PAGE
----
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Welcome to our March 2016 Newsletter!

This month we look towards the benefit changes and list which ones are currently set to be affected from April 2016. We’ve also got news on the latest update to our Benefits Calculator, a real life story as well as our usual benefits and grants update.

We are also very keen on hearing from any carers who have received help from us and who might be willing to share their story as part of our upcoming benefits campaign.

It would involve filming an interview with you that we’d use for a short campaign video and taking some photos for our campaign website and posters.

Share your story with us.

Bowel Cancer UK


It's almost Bowel Cancer Awareness Month! 'Be a Star, Bake a Cake' and support us this April. Hold a coffee morning, afternoon tea or a bake sale at home, work ...or in the community and invite your friends, family and colleagues.
The money raised will help fund vital research and lifesaving work to stop bowel cancer.
Register here:

New figures show overall life expectancy has been rising in recent decades, yet the number of years people spend in good health has hardly changed. Additionally, research has shown that living healthily in middle age can double an individual's chances of being healthy at 70. The Government's new One You campaign hopes to help people make small improvements to their lifestyle. Our latest blog post explains the latest campaign from Public Health England and provides some tips and advice on living healthily.

Cancer patients have been promised faster access to innovative medicines by NHS England.

It has announced changes to the heavily criticised and regularly overspent Cancer Drugs Fund, which pays for drugs the NHS has deemed unaffordable.

The new system will start in July 2016 and have a fixed budget of £340m.

No patients receiving drugs on the old Cancer Drugs Fund will have their medication stopped.

At present, the CDF can choose to pay for innovative drugs the health watchdog, the National Institute for Health and Care Excellence (NICE), has rejected for widespread use on the NHS.

But under the new system, NICE will make all the decisions.

By the time a drug comes on to the market, NICE will give it a yes, no or maybe rating.

Those given the go-ahead will be routinely offered across the NHS while those given a maybe rating can be considered for the CDF.

However, there will be "clear entry and exit criteria" to ensure money is spent on only the best breakthrough drugs.


Bruce Keogh, medical director at NHS England, said: "Improving cancer care is an absolute priority for NHS England... that is dependent on access to treatments.

"[The CDF] will provide faster access for patients, I think that's really important, and I think it will bring clarity to which drugs are the most effective sooner than we know at the moment."

The fund, which was established in 2011 and covers England, has seen its costs rise to £340m in 2015-16 from an initial annual budget of £200m.

An NHS official said: "Drug companies will need to price their drugs responsibly, and we make no apology for maintaining the pressure on this point on behalf of the public.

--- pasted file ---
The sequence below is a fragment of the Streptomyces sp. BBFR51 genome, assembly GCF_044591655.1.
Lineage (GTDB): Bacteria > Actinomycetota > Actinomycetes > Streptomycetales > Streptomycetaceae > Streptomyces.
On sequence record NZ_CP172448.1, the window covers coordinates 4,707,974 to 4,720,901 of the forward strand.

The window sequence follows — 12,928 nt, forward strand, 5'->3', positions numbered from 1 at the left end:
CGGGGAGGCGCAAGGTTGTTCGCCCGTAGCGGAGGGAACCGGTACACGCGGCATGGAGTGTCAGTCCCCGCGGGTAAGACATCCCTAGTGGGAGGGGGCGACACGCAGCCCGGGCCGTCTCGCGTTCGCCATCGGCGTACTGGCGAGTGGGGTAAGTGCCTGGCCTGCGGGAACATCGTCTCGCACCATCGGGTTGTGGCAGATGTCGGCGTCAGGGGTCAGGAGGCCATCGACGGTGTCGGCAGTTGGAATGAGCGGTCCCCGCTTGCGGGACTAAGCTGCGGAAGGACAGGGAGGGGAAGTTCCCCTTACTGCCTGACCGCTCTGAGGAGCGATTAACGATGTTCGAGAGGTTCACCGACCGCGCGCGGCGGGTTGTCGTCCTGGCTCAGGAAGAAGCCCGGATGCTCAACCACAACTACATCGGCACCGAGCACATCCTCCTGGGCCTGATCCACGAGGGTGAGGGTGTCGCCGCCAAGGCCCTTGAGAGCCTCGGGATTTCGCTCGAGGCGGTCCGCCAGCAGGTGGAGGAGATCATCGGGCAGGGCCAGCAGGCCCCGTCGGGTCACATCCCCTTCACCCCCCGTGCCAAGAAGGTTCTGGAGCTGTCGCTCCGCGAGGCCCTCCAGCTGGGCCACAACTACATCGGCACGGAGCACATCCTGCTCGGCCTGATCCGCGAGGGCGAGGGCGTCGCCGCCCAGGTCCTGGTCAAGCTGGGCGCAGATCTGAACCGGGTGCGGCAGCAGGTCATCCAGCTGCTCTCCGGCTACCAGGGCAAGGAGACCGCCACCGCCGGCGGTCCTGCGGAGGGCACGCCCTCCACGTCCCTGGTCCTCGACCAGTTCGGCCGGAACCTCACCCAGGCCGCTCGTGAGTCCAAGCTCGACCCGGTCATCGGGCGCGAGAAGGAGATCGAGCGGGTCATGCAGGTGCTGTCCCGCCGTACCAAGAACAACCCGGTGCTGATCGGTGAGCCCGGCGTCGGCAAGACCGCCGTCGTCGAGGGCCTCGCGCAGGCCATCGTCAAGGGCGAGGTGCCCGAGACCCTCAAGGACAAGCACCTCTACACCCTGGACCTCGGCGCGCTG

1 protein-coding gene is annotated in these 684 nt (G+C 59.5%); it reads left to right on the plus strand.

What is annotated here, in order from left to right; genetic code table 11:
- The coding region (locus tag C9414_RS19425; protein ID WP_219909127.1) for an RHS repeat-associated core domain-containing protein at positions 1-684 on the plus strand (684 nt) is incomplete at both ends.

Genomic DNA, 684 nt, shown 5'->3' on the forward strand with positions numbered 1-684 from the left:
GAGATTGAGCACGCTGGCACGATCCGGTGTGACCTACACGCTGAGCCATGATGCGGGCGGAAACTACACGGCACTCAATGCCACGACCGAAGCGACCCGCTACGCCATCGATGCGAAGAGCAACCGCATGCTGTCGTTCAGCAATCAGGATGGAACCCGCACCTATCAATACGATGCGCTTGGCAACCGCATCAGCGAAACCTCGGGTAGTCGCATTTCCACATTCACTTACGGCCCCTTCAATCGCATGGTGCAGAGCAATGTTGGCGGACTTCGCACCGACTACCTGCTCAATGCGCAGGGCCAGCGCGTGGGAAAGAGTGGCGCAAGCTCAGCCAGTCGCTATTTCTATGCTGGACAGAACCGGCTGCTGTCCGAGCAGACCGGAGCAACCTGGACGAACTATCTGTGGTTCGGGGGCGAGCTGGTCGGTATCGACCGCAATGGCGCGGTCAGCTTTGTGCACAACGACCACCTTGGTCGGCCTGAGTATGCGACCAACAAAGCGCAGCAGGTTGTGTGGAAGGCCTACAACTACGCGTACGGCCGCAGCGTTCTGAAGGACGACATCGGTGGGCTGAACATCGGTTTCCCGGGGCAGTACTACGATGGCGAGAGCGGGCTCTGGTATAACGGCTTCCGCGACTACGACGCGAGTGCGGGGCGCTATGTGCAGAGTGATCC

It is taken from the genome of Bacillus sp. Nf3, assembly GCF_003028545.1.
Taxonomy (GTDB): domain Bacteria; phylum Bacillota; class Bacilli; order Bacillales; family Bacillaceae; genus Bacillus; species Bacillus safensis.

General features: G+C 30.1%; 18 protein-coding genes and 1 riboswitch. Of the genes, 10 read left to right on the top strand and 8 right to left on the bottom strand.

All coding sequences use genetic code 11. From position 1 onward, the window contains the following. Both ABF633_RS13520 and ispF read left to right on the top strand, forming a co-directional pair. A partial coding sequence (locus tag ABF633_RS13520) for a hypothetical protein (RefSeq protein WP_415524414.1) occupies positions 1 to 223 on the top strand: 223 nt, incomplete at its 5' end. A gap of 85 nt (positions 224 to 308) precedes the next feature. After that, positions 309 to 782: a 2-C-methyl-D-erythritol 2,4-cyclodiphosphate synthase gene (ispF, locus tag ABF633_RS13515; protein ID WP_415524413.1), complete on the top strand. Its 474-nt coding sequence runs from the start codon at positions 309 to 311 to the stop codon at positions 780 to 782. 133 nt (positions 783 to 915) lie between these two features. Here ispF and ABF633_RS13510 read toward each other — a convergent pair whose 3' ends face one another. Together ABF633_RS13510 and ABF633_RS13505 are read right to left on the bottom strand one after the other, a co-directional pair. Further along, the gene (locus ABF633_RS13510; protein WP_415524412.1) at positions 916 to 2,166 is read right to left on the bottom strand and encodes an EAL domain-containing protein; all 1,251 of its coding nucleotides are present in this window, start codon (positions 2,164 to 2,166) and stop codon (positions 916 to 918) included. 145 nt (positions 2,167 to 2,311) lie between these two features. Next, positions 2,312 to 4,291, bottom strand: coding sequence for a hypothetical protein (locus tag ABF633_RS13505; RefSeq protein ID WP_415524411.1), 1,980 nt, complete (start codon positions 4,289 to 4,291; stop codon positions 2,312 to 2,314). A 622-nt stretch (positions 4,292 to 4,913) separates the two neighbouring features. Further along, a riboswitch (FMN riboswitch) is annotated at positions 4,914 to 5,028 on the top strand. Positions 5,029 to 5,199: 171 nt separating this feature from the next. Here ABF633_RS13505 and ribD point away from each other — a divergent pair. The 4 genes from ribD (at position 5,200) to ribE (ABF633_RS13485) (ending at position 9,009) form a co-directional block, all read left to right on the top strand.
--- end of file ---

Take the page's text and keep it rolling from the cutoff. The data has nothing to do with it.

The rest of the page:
"Companies keen to work with the NHS for patients will get a new fast-track route to NHS funding for promising new drugs, backed by a speeded up and more transparent NICE assessment process."

Dr Paul Catchpole, from the Association of the British Pharmaceutical Industry, said: "If cancer medicines go through more or less exactly the same NICE appraisal process that was in place five years ago - which necessitated the setting up of the CDF in the first place - we will largely get the same answers as before - the majority of medicines will be turned down.

"Without substantial changes the ABPI estimates that under the proposals two thirds of existing CDF medicines are likely to no longer be available to NHS patients by the end of the year."

Target Ovarian Cancer chief executive Annwen Jones said: "Important questions remain unanswered with this proposal.

"The Cancer Drugs Fund must retain the power to make a real difference to people's lives in the face of budget cuts."

Alex was 24 when he was diagnosed with bowel cancer. In this video he talks about how he felt when he first got his stoma and how he learnt to fit it around his active lifestyle. ‪#‎Never2Young‬

Our Never Too Young campaign raises awareness of bowel cancer in people under the age of 50. In this video, Alex talks about how he felt when he first got hi..


Click here to access Silversurfers



Today is World Cancer Day ... In the UK, one in two people born after 1960 will be diagnosed with some form of cancer during their lifetime – and while it’s not nice to think about, the reality is at some point it’s likely we’ll be supporting a friend or loved one through cancer. Here are some simple and practical things we can do to support someone we know after they have been diagnosed with cancer >>> Do you have any tips for supporting a loved one with cancer?

Live Better With :: Cancer

The Cancer Survivor's Companion will help you to deal with the emotional fallout of cancer, whether it's days, months or years since your treatment ended. It is packed reassurance, understanding and simple, practical ways to tackle key issues such as: worry and anxiety, depression and low mood, anger, self esteem and body image, relationships and sex, fatigue, sleep and relaxation.

In September, I had a successful keyhole operation for the removal of a tumour in my colon. I am having trouble making up my mind about having chemotherapy (a type called 5FU). I understand it is six months of purgatory, with no positive result. Is there any other treatment with a good result? I'm a fit, active, 82-year-old woman.

Mrs M. Hughes, Ormskirk, Lancs.

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